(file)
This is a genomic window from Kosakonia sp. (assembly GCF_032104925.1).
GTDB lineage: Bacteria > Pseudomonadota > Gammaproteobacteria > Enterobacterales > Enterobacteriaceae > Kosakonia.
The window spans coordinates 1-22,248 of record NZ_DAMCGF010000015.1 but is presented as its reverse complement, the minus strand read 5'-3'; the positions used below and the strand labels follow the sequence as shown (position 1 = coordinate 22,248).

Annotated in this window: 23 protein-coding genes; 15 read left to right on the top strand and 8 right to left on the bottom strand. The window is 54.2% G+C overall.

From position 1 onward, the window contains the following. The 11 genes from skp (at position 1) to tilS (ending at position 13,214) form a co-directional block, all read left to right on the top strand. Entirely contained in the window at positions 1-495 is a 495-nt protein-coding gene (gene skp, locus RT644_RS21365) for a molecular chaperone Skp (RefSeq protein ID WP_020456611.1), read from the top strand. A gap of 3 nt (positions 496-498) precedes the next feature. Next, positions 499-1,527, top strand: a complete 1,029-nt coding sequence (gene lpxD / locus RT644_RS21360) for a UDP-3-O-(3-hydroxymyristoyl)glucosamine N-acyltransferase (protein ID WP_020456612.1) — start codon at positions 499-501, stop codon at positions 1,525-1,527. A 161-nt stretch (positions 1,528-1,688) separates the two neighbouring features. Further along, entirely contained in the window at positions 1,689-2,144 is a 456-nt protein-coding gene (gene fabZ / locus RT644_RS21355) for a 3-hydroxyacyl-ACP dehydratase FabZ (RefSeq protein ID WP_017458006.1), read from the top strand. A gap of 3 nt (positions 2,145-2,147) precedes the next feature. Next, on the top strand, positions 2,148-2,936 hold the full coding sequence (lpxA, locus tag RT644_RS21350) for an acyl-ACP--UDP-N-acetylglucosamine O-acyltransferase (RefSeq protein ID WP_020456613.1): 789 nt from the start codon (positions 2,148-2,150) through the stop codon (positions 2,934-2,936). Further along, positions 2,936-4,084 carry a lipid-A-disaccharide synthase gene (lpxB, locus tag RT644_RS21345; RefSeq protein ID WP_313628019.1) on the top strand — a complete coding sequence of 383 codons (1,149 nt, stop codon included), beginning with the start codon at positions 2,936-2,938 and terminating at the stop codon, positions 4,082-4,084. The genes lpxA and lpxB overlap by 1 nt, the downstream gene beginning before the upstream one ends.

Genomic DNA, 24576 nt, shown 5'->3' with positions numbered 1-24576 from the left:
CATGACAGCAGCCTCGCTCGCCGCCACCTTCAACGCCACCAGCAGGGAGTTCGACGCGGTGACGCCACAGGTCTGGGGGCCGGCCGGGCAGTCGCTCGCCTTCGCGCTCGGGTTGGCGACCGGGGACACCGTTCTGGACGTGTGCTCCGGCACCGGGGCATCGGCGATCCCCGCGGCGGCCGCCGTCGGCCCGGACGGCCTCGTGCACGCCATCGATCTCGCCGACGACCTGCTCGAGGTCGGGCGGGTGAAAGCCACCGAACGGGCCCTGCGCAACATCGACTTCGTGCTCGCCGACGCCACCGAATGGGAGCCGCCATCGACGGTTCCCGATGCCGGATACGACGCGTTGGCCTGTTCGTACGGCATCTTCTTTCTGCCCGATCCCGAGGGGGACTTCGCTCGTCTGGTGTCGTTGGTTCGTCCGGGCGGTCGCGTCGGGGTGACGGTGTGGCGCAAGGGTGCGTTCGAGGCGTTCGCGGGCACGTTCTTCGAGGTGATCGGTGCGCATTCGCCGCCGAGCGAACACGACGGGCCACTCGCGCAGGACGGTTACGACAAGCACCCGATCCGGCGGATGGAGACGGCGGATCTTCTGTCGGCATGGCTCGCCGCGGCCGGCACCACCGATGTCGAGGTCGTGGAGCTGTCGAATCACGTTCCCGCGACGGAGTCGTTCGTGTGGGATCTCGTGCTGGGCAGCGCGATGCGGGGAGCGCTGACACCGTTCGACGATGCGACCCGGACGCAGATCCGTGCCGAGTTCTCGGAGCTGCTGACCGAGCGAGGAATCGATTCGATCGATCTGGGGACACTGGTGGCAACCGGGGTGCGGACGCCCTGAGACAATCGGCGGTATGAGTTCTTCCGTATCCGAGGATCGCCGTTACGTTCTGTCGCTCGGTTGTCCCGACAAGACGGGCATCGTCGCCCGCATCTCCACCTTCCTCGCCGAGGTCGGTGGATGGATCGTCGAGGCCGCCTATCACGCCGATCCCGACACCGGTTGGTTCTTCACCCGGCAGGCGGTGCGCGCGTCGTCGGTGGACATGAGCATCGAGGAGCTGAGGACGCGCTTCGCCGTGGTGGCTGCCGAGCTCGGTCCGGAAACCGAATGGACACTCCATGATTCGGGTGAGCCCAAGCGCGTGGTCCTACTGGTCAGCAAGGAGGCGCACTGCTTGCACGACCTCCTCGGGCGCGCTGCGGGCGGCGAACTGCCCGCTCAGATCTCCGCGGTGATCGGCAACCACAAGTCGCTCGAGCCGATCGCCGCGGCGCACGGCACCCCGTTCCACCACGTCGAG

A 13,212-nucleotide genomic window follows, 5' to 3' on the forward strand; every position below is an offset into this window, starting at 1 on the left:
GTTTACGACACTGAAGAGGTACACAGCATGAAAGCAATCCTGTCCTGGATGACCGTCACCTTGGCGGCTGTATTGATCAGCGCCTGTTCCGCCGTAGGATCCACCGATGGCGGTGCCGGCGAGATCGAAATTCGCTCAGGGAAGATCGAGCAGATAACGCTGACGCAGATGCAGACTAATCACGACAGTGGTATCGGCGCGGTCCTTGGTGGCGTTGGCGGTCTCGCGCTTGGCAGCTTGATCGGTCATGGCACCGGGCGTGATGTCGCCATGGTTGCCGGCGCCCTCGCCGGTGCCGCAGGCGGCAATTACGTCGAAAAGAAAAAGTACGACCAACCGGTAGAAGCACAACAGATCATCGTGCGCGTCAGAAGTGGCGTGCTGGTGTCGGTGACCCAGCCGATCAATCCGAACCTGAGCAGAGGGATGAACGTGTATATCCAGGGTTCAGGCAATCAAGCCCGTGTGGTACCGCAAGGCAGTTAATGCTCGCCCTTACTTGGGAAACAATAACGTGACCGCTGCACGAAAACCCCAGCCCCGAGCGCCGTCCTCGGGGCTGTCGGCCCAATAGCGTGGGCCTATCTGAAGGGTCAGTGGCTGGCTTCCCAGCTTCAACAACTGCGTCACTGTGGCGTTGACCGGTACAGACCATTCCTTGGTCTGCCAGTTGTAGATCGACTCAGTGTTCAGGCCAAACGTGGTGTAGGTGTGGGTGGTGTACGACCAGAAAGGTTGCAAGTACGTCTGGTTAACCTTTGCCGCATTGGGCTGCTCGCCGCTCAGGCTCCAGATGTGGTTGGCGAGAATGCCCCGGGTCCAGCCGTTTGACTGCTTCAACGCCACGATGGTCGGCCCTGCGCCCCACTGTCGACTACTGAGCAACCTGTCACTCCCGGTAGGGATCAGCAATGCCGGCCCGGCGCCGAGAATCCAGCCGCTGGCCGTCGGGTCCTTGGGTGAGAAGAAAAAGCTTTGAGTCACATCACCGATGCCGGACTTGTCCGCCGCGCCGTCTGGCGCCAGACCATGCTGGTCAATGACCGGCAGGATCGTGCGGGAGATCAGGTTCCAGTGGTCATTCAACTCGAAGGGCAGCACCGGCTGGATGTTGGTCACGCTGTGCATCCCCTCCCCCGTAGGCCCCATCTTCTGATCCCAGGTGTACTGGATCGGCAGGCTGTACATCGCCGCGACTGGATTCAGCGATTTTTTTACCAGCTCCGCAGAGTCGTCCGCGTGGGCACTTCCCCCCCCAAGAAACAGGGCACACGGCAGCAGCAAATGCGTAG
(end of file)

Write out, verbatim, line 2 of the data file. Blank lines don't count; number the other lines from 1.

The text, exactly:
GTDB lineage: Bacteria > Pseudomonadota > Gammaproteobacteria > Enterobacterales > Enterobacteriaceae > Kosakonia.